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How to Lessen Your Capital Gains Tax

Aside from paying income tax and payroll tax, individuals who buy and sell personal and investment assets should also deal with the capital gains tax system. Capital gain rates can be about as much as regular income taxes. The good news is there are ways to keep them as low as possible.

The following are useful tips that help you minimize your capital gains tax:

Wait one year before selling.

For capital gains to be qualified for long-term status (and less tax), wait a year before you sell the property. You could save, depending on your tax rate, between 10% and 20%. For instance, if you sell stock leading to a capital gain of $2,000, and you fall under the 28% income tax bracket and have held the stock for over 12 months, you are to pay 15% of $2,000, which is $300. If you’ve held the stock for hardly 12 month, you’ll pay $560 or 28% of $2,000 in taxes on the transaction.

Sell when you’re receiving a low income.

Your income level influences the amount of long-term capital gains tax you need to pay. Taxpayers within the 10% and 15% brackets don’t even have to pay long-term capital gains tax at all. If your income level is expected to go down- for instance, if your spouse is about to be unemployed or if you’re nearing retirement – sell within this low income year and cut your capital gains tax rate.

Bring down your taxable income.

As your capital gain tax rate depends on your taxable income, general tax-savings methods can help you grab a nice rate. Maximize your deductions, for example, by completing expensive medical procedures before yearend, donating to charity, or maximizing your traditional IRA or 401k contributions.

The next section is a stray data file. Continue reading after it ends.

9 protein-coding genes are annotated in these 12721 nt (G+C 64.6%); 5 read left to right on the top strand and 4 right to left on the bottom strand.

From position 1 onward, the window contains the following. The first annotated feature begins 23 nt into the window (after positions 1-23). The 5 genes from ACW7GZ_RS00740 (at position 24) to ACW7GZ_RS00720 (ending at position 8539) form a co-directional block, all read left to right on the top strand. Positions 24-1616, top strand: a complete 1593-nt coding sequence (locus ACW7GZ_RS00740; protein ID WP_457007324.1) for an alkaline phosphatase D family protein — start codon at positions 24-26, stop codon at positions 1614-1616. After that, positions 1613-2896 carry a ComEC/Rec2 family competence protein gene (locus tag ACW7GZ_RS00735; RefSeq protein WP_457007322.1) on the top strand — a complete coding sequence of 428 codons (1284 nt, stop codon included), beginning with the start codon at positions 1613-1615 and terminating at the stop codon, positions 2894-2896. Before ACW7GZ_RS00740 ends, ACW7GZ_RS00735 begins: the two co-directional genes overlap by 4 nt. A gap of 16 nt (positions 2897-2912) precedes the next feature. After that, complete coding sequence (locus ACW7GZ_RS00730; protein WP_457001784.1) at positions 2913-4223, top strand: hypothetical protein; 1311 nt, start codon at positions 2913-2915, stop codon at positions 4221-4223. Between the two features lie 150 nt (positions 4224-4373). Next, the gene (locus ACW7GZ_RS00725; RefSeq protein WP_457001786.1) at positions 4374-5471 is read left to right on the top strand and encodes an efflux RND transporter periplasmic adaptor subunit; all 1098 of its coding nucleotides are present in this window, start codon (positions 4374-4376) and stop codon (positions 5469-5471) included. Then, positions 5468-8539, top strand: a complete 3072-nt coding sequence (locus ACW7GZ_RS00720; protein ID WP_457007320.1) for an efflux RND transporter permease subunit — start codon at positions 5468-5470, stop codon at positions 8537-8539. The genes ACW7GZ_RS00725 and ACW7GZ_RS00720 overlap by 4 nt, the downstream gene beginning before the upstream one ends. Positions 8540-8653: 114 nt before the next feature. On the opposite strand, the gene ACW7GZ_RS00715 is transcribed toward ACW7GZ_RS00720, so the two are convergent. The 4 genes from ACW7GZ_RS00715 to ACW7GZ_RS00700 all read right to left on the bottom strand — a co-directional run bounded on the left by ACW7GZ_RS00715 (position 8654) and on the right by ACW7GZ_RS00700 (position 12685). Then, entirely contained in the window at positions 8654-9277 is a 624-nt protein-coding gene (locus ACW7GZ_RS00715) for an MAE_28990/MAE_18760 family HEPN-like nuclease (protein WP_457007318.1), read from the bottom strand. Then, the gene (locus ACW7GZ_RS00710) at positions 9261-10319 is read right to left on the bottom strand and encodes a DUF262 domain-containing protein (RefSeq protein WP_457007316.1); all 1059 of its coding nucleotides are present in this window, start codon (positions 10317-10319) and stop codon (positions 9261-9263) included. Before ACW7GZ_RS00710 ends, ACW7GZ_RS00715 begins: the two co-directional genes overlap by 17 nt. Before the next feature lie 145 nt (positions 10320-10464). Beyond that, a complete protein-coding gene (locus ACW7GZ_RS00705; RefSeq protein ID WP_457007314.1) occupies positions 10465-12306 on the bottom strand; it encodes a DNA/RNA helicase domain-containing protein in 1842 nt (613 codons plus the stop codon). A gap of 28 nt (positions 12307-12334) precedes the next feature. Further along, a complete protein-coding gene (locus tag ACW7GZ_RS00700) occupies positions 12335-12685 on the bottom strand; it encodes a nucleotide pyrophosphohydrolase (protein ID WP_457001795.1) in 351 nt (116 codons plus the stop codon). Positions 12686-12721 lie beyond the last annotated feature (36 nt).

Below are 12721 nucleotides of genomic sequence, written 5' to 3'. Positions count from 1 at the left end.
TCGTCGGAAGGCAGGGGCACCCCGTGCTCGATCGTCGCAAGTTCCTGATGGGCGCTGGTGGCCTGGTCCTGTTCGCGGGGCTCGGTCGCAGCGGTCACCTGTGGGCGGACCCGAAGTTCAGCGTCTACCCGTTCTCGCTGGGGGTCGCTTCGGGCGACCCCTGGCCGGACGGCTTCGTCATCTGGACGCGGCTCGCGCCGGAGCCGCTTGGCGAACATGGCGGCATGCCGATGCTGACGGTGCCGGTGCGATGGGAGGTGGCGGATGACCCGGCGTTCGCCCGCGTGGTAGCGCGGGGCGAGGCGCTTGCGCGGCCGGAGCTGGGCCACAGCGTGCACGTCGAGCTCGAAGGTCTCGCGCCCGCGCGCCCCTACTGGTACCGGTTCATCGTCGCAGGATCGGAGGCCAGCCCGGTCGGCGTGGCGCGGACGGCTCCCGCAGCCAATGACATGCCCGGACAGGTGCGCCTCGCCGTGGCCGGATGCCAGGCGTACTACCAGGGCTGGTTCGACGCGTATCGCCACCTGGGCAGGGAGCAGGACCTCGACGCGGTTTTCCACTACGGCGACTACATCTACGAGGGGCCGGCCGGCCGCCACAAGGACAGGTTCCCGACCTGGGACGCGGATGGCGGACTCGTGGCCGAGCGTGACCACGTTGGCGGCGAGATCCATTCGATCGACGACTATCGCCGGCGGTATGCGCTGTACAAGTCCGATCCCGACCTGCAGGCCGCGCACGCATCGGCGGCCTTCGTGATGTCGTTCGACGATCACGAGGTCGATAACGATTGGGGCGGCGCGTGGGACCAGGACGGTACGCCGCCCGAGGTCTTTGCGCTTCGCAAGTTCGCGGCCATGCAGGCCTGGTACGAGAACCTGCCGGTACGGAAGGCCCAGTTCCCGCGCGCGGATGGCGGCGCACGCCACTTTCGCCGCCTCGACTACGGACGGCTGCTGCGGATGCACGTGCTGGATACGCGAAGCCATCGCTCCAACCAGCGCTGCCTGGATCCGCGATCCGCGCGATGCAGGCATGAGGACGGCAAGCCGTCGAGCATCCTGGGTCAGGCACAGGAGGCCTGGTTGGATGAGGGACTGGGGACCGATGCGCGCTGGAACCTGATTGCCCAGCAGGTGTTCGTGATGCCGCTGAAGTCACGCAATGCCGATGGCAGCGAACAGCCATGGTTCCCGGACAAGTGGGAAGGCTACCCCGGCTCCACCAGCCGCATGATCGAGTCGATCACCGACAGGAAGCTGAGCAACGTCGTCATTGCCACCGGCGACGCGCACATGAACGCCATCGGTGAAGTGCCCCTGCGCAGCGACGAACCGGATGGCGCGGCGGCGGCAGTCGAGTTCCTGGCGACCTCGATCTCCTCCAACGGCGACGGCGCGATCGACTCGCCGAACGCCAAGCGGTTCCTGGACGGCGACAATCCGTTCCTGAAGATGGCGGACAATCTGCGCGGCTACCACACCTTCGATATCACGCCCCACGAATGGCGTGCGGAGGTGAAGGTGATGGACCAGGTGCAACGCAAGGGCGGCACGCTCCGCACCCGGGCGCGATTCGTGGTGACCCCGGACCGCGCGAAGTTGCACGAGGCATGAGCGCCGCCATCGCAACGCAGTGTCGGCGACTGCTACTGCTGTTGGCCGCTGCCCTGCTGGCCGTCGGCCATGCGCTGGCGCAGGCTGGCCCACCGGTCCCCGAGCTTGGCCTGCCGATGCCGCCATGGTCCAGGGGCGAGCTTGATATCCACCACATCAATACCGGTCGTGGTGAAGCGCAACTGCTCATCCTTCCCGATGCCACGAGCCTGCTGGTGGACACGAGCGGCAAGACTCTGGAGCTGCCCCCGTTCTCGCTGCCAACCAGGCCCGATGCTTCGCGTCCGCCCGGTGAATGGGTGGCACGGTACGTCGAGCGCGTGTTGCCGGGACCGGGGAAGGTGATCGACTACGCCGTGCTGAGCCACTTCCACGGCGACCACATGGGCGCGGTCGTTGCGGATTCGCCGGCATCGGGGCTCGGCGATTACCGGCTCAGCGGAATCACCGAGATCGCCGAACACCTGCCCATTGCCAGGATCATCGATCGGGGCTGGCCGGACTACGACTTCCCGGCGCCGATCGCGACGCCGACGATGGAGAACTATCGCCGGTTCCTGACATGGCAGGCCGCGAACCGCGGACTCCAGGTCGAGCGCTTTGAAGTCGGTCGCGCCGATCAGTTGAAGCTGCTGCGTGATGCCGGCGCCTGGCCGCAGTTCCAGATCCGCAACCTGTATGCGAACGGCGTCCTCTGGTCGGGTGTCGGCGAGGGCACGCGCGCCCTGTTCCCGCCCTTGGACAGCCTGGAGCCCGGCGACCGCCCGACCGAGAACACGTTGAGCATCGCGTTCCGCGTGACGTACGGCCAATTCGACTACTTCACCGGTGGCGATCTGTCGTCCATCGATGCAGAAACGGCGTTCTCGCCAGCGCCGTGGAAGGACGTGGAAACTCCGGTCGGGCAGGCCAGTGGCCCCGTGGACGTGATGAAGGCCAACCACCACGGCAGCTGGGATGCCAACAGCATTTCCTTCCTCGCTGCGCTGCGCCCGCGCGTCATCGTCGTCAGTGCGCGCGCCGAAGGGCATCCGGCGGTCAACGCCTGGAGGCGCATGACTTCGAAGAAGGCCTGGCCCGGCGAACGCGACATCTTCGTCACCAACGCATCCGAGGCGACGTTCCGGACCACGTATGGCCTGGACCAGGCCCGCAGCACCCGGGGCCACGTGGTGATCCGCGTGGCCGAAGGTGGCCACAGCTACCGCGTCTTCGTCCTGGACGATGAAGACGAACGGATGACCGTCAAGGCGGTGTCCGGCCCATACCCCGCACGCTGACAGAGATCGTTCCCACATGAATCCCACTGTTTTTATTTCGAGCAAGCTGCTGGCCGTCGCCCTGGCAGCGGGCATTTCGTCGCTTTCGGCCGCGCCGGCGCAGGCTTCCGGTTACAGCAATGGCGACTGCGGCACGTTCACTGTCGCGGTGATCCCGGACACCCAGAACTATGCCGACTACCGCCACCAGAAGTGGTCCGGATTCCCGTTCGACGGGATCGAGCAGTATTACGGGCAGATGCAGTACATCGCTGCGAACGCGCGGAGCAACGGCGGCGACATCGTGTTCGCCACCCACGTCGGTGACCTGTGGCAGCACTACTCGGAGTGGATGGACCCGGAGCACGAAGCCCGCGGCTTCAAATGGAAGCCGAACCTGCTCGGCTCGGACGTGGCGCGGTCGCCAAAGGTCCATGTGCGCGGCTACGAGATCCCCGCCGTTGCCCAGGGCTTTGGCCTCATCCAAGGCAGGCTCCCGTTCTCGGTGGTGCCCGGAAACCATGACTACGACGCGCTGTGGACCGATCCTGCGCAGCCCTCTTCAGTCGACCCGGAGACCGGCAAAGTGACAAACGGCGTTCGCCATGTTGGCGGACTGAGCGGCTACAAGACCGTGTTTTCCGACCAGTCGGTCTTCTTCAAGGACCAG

Look for little-known deductions as well, such as the moving expense deduction, which you get when you move for a certain job. Pick bonds issued by states, local governments, or municipalities – whose income is non-taxable – over corporate bonds. There’s a whole bunch of potential tax breaks, so take time to check the IRS’s Credits & Deductions database to know which ones you may be qualified for.

When possible, sync your capital losses with your capital gains.

One remarkable feature of capital gains is that they’re moderated by any capital losses incurred on a particular year. If you use up your capital losses during the years you have capital gains, you can reduce your tax. There’s no ceiling on the amount of capital gains you have to report, for each tax year, you are only allowed to take net capital losses worth $3,000. You can, however, carry extra capital losses into future tax years, but if you’ve had a particularly substantial loss, it may take a while for you to use those up.

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